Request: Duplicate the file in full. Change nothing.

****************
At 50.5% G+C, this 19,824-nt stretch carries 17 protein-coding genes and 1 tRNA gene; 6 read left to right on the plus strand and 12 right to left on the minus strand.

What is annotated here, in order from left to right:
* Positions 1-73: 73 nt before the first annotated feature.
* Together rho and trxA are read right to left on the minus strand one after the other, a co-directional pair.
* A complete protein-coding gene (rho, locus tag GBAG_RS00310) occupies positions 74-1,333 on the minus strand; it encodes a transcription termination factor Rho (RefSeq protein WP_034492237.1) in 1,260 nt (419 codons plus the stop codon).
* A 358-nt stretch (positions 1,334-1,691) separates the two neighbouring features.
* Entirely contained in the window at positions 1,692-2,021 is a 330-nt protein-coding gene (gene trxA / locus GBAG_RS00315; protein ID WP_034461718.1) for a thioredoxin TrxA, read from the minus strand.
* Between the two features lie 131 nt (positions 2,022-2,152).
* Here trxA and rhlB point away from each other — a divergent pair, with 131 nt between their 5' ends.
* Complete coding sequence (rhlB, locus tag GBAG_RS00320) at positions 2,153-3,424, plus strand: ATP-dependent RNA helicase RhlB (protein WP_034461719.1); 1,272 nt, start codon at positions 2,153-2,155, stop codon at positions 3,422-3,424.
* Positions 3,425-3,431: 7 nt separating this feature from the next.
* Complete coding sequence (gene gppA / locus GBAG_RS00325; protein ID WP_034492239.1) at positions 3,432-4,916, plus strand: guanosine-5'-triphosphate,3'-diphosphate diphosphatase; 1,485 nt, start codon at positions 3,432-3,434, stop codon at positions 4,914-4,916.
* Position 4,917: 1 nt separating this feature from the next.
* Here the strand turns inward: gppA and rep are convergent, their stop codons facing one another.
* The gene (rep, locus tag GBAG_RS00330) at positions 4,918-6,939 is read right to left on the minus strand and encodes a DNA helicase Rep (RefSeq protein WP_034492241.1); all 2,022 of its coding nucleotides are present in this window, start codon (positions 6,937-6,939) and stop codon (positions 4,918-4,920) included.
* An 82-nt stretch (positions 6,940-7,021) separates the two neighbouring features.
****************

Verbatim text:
At 50.5% G+C, this 19,824-nt stretch carries 17 protein-coding genes and 1 tRNA gene; 6 read left to right on the plus strand and 12 right to left on the minus strand.

What is annotated here, in order from left to right:
* Positions 1-73: 73 nt before the first annotated feature.
* Together rho and trxA are read right to left on the minus strand one after the other, a co-directional pair.
* A complete protein-coding gene (rho, locus tag GBAG_RS00310) occupies positions 74-1,333 on the minus strand; it encodes a transcription termination factor Rho (RefSeq protein WP_034492237.1) in 1,260 nt (419 codons plus the stop codon).
* A 358-nt stretch (positions 1,334-1,691) separates the two neighbouring features.
* Entirely contained in the window at positions 1,692-2,021 is a 330-nt protein-coding gene (gene trxA / locus GBAG_RS00315; protein ID WP_034461718.1) for a thioredoxin TrxA, read from the minus strand.
* Between the two features lie 131 nt (positions 2,022-2,152).
* Here trxA and rhlB point away from each other — a divergent pair, with 131 nt between their 5' ends.
* Complete coding sequence (rhlB, locus tag GBAG_RS00320) at positions 2,153-3,424, plus strand: ATP-dependent RNA helicase RhlB (protein WP_034461719.1); 1,272 nt, start codon at positions 2,153-2,155, stop codon at positions 3,422-3,424.
* Positions 3,425-3,431: 7 nt separating this feature from the next.
* Complete coding sequence (gene gppA / locus GBAG_RS00325; protein ID WP_034492239.1) at positions 3,432-4,916, plus strand: guanosine-5'-triphosphate,3'-diphosphate diphosphatase; 1,485 nt, start codon at positions 3,432-3,434, stop codon at positions 4,914-4,916.
* Position 4,917: 1 nt separating this feature from the next.
* Here the strand turns inward: gppA and rep are convergent, their stop codons facing one another.
* The gene (rep, locus tag GBAG_RS00330) at positions 4,918-6,939 is read right to left on the minus strand and encodes a DNA helicase Rep (RefSeq protein WP_034492241.1); all 2,022 of its coding nucleotides are present in this window, start codon (positions 6,937-6,939) and stop codon (positions 4,918-4,920) included.
* An 82-nt stretch (positions 6,940-7,021) separates the two neighbouring features.